Tuesday, April 27, 2010

All-American Style

Revised Draft:

Earlier Drafts:
Anne-Marie shared her jet-setting style
I brushed the dust off this jacket

turquoise beaded necklace (Kohl's)
white t-shirt (American Eagle)
blue cotton blazer (Gap Outlet)
jeans (Gap)
sneakers (Converse Chuck Taylor)

As part of our ongoing discussion of simplicity and questioning of the idea of a "national" style, I thought I'd contribute one of the quintessential "American" looks:  jeans and a white t-shirt.  Growing up in California, we were taught that jeans were an American invention of the gold rush era.  Levi Strauss had been using a heavy cotton material to make tents for the miners when he realized that the same material could be used to make very sturdy pants.  Enter Jacob Davis, who suggested adding the rivets, and the "Blue Jean" was born.  You can read the history of the jean according to Levis Strauss & Co here.  Calling this an "American" invention seems problematic, since Strauss and many of the miners were immigrants, and they were mining gold in a region that the U.S. had only recently acquired from Mexico.  But they didn't tell us that in 4th grade, naturally.

I also have a strong mental association between jeans and US citizens because of the only trip I've made overseas.  When I spent time in Ireland with my friends in 2004, none of us could pack heavily, so we each brought two pairs of jeans.  Everywhere we went, we were almost the only women wearing jeans.  When we walked into pubs, people called us Americans before we spoke a word.  I imagine jeans were not the only visual marker of our foreign-ness, but they were certainly the most obvious difference I could recognize.

Recently, we experienced another indication that the jean is quintessentially American.  Burton, who is developing a tradition of creating U.S. Olympic Snowboard Team uniforms to resemble staples of Americana, fashioned the 2010 uniform to look like a pair of jeans with a flannel shirt.  In 2006, Burton designed a white pinstriped uniform intended to resemble vintage pinstriped baseball uniforms.  Why is our snowboard team invested in trying to look so "American"?  I don't know this for sure, but I imagine it's because we think of snowboarding as an American invention and want to differentiate ourselves on the hill as the originators of the sport.  I do know that those snowboard jeans caused quite a stir in Vancouver!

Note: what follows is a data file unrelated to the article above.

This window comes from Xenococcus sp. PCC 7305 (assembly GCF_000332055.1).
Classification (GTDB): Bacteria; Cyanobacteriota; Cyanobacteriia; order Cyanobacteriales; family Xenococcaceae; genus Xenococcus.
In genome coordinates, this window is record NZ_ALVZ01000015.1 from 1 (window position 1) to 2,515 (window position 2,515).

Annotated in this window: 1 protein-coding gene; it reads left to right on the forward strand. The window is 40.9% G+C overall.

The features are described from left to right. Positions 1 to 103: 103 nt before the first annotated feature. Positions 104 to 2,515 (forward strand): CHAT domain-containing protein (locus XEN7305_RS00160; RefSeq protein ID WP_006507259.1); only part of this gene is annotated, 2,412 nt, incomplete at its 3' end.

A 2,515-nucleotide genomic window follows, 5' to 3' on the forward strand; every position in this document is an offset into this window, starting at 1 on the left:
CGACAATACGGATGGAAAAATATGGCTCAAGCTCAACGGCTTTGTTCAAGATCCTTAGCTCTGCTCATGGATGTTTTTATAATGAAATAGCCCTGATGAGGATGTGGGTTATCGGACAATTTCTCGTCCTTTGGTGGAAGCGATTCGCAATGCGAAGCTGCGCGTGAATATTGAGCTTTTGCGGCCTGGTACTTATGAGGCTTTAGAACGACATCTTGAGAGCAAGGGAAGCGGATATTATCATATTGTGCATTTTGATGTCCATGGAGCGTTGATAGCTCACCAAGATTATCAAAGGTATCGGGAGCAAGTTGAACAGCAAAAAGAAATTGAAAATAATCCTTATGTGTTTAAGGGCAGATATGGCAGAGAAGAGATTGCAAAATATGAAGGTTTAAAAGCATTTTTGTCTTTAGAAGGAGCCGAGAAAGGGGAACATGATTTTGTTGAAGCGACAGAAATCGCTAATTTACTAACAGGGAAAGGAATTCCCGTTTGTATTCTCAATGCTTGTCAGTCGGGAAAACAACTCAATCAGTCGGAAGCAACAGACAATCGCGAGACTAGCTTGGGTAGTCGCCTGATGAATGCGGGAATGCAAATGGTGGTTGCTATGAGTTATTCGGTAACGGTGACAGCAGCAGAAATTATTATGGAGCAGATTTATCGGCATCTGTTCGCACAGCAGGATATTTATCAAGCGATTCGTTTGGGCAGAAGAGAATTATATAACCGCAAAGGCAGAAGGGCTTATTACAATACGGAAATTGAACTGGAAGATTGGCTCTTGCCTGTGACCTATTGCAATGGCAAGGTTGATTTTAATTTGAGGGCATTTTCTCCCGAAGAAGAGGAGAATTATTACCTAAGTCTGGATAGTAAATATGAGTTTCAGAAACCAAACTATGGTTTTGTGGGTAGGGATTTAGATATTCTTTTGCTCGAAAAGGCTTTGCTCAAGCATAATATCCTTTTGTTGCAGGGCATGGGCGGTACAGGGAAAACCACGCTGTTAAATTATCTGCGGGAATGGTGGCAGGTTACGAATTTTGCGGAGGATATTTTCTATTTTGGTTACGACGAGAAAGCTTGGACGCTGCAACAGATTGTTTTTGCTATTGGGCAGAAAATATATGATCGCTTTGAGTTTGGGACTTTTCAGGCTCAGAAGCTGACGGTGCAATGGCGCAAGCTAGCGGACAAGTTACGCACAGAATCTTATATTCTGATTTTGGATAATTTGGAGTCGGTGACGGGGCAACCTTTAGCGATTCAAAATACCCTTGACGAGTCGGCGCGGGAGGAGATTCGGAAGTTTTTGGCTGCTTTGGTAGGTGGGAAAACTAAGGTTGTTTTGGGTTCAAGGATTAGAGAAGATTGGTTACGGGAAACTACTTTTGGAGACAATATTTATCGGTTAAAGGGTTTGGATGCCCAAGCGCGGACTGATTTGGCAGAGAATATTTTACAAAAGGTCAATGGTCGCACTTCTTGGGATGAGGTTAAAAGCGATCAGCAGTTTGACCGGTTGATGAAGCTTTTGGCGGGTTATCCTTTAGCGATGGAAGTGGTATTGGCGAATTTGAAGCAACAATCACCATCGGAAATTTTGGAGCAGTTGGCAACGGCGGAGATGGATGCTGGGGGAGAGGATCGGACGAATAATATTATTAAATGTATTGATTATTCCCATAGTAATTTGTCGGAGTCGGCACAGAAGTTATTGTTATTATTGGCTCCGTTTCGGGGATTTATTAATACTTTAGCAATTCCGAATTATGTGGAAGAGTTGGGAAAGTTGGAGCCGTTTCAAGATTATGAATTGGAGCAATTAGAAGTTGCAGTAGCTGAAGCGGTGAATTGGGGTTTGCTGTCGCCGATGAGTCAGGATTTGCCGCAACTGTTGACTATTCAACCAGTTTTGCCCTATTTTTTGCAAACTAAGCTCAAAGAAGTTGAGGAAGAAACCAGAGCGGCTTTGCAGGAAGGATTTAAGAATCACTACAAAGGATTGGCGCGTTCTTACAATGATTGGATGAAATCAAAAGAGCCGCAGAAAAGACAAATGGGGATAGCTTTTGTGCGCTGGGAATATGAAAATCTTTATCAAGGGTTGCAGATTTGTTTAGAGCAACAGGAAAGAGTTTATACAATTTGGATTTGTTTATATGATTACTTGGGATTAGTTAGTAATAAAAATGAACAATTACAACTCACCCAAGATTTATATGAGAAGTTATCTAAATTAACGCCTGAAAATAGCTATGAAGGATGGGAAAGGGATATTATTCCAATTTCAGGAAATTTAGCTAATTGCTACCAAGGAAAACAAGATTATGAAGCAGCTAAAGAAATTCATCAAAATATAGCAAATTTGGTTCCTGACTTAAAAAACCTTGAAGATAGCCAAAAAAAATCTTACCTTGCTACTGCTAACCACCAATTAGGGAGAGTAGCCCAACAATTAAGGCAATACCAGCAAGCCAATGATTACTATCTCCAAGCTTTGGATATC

When I put this look together, I was meeting a friend for breakfast and some shopping.  Normally I would have worn this blazer and jeans combination with a white button down and a pair of flats, but I drew some inspiration from Anne-Marie's "jet-setting" look in hopes of making my ensemble more casual but still pulled together.  I really like the combination of the fitted jacket with the more casual Chuck Taylors, which is a shoe that I also consider iconically "American."  (Mr. Taylor and his basketball shoe deserve a post of their own, so I'll go into more detail about them in the future.)

  • I get the feeling that jeans are more ubiquitous overseas these days.  For those of you who travel or live in Europe, how frequently do you see or wear them?
  • Any other good stories about jeans and Americana that you want to share?
  • Is there a different clothing item that you think is a strong signifier of American-ness?
  • How have you used styles you've seen on fashion/style blogs to inform your own dressing choices?  If so, how?


Gina Americana said...

I'm an American living in Sweden. This country (as well as most of the Nordic region) is totally obsessed with classic American clothing & the lifestyle that goes with it. I've started a blog (and am writing a book) about American clothing legends' history & interesting facts in order to give my friends & neighbors here a little context for the clothes from my homeland that they love. Thanks for your musings on the subject!

Scholar Style Guide said...

I think you've been bluffing this entire time, because you pull off casual looks as well as you do professional ones! That turquoise necklace provides the perfect pop of color.

- Anne-Marie

La Historiadora de Moda said...

I agree that there is a sort of assumption that jeans and tennis shoes are American, but I think the stereotypical American tourist wears jeans and athletic sneakers, like Nikes.

I find your experience in Ireland funny because a couple years ago in Madrid it seems that all I saw on people in their younger twenties were jeans (or leggings) and converses in the spring. I know of several very popular shoe shops in Madrid that are almost entirely devoted to selling Converse and Puma. In terms of jeans, they were ubiquitous there. I actually only became brave enough to pair skinny jeans with shoes other than tall boots after seeing so many European women of all body types wearing skinny jeans with heels or flats instead of boots.

Scholar Style Guide said...

Gina Americana, good luck with the book project! I enjoyed the photos on your blog and am intrigued by foreign interest in Americana.

Thanks, AM!

LHDM, the temporality of cross-cultural mixing has always intrigued me. For example, when I was in Ireland, all the girls were wearing tall, flat, suede boots with straps all over them and a slouchy look. My friend liked them but didn't want to spend that kind of money on what would be a fashion risk back home. Fast forward two years, and tons of young women in the US were wearing the exact same boots. (I now have a similar pair, myself, without the straps or suede.) When I was there, some of the men wore jeans, but I can honestly count on one hand the number of young women I saw wearing jeans that were not American. Now that style seems to have "crossed over." It seems clear that it is precisely a mixing-- not that one continent is "ahead" of the other in terms of styles.